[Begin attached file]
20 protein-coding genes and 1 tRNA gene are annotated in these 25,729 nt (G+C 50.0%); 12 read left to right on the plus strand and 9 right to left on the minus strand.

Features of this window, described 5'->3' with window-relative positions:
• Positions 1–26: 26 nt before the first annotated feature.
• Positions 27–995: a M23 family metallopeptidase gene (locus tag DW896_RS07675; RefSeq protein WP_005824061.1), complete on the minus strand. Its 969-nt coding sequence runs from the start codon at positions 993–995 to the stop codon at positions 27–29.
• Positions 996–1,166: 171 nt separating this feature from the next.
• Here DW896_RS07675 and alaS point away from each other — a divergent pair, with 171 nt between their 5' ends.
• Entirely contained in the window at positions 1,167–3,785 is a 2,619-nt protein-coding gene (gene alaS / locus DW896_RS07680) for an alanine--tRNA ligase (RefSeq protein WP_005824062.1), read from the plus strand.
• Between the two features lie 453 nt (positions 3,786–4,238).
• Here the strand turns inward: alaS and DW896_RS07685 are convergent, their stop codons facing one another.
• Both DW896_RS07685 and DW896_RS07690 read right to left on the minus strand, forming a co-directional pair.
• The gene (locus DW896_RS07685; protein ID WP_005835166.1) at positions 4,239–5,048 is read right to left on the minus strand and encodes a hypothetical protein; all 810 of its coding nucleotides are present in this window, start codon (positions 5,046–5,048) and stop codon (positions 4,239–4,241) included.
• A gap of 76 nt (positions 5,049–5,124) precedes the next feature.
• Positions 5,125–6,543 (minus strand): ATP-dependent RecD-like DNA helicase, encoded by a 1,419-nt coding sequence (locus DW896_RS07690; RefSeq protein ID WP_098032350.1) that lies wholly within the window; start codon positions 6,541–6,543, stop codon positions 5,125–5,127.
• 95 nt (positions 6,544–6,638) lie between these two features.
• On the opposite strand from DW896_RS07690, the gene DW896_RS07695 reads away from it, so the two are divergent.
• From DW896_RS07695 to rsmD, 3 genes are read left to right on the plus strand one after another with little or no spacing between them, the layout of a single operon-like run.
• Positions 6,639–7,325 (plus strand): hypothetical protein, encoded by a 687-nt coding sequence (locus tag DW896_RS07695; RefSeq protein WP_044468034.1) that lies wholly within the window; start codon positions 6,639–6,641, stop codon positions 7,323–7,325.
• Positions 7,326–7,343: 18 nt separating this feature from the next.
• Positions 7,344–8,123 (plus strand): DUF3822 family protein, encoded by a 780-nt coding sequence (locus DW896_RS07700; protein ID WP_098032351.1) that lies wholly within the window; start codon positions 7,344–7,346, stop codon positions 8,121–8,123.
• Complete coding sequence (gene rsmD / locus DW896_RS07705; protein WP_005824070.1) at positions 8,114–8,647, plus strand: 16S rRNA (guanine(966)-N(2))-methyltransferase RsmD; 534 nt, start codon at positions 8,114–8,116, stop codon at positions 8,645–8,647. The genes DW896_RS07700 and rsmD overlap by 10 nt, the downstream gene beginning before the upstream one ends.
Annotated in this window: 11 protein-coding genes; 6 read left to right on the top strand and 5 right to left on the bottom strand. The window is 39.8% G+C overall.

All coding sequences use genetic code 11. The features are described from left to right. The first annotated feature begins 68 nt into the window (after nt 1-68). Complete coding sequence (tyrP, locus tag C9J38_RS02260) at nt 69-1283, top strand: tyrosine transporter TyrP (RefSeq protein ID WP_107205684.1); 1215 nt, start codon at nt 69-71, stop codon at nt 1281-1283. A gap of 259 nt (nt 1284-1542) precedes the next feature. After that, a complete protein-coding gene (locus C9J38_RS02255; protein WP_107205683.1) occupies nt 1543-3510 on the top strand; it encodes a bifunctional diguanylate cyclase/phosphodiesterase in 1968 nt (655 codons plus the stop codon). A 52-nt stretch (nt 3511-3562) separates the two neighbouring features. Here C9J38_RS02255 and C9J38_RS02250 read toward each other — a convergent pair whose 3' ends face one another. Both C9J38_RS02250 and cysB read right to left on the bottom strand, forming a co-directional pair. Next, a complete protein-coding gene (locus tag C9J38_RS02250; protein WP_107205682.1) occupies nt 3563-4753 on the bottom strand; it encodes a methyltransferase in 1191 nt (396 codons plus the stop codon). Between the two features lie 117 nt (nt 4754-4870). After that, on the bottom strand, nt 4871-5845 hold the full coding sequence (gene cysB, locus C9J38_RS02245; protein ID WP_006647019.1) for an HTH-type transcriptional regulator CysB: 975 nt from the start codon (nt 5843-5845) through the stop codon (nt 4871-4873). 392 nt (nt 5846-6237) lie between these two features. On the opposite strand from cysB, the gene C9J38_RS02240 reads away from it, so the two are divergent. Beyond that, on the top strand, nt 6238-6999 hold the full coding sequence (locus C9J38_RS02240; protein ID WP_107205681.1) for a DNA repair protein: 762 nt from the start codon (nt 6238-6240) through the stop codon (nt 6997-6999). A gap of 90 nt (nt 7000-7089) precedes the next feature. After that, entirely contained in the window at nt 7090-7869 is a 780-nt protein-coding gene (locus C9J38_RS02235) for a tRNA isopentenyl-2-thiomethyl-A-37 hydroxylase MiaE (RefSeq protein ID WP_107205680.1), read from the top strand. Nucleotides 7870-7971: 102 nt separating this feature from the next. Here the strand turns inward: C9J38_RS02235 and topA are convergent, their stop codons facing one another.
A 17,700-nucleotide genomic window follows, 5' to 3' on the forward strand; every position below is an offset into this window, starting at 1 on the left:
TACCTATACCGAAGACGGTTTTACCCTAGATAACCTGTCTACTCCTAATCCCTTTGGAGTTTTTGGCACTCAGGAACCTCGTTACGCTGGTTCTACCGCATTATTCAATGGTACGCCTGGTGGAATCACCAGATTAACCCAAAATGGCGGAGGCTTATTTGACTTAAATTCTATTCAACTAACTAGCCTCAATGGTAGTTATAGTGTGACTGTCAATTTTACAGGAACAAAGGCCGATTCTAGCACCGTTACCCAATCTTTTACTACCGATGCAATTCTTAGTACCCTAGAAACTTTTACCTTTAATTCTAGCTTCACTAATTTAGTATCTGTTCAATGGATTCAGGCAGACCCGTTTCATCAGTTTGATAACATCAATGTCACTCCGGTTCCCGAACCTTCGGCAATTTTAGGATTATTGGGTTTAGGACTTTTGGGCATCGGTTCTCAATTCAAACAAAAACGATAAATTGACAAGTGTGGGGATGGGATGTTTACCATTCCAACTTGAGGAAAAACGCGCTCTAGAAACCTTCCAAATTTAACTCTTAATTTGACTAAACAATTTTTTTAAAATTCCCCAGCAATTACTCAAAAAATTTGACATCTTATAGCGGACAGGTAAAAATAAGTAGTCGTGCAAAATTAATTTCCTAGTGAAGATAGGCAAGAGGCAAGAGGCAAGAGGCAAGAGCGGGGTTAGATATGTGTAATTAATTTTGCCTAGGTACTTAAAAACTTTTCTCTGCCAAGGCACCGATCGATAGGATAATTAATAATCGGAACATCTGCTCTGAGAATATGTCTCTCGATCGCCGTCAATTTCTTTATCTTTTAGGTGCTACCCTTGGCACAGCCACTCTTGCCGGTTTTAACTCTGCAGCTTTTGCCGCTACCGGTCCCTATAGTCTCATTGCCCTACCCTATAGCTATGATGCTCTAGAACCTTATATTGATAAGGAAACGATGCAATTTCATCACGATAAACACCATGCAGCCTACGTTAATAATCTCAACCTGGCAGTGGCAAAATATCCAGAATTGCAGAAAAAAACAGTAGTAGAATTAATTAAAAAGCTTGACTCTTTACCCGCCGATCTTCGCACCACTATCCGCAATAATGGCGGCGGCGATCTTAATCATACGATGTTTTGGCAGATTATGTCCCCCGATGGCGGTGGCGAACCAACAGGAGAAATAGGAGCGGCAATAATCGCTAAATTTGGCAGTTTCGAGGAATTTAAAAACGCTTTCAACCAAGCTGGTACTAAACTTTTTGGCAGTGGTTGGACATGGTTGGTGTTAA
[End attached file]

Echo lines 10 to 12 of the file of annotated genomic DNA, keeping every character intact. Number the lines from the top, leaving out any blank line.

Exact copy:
• Both DW896_RS07685 and DW896_RS07690 read right to left on the minus strand, forming a co-directional pair.
• The gene (locus DW896_RS07685; protein ID WP_005835166.1) at positions 4,239–5,048 is read right to left on the minus strand and encodes a hypothetical protein; all 810 of its coding nucleotides are present in this window, start codon (positions 5,046–5,048) and stop codon (positions 4,239–4,241) included.
• A gap of 76 nt (positions 5,049–5,124) precedes the next feature.